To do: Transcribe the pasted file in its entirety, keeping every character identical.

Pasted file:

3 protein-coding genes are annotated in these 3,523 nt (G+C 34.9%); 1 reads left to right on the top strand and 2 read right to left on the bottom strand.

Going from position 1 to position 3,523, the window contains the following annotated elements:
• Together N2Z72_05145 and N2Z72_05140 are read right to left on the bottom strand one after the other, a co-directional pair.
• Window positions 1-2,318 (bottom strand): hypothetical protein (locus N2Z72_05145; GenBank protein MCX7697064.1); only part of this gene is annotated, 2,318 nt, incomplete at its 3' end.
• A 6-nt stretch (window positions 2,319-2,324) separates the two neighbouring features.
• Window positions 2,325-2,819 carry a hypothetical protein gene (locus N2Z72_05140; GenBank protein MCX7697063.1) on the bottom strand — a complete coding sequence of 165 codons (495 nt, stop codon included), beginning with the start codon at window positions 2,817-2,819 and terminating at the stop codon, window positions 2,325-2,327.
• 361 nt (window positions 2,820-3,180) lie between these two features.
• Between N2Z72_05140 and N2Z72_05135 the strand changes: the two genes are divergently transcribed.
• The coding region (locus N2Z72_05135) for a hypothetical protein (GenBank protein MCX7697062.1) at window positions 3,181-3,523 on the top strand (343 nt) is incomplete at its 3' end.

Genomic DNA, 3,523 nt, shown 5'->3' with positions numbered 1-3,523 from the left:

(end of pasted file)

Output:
3 protein-coding genes are annotated in these 3,523 nt (G+C 34.9%); 1 reads left to right on the top strand and 2 read right to left on the bottom strand.

Going from position 1 to position 3,523, the window contains the following annotated elements:
• Together N2Z72_05145 and N2Z72_05140 are read right to left on the bottom strand one after the other, a co-directional pair.
• Window positions 1-2,318 (bottom strand): hypothetical protein (locus N2Z72_05145; GenBank protein MCX7697064.1); only part of this gene is annotated, 2,318 nt, incomplete at its 3' end.
• A 6-nt stretch (window positions 2,319-2,324) separates the two neighbouring features.
• Window positions 2,325-2,819 carry a hypothetical protein gene (locus N2Z72_05140; GenBank protein MCX7697063.1) on the bottom strand — a complete coding sequence of 165 codons (495 nt, stop codon included), beginning with the start codon at window positions 2,817-2,819 and terminating at the stop codon, window positions 2,325-2,327.
• 361 nt (window positions 2,820-3,180) lie between these two features.
• Between N2Z72_05140 and N2Z72_05135 the strand changes: the two genes are divergently transcribed.
• The coding region (locus N2Z72_05135) for a hypothetical protein (GenBank protein MCX7697062.1) at window positions 3,181-3,523 on the top strand (343 nt) is incomplete at its 3' end.

Genomic DNA, 3,523 nt, shown 5'->3' with positions numbered 1-3,523 from the left: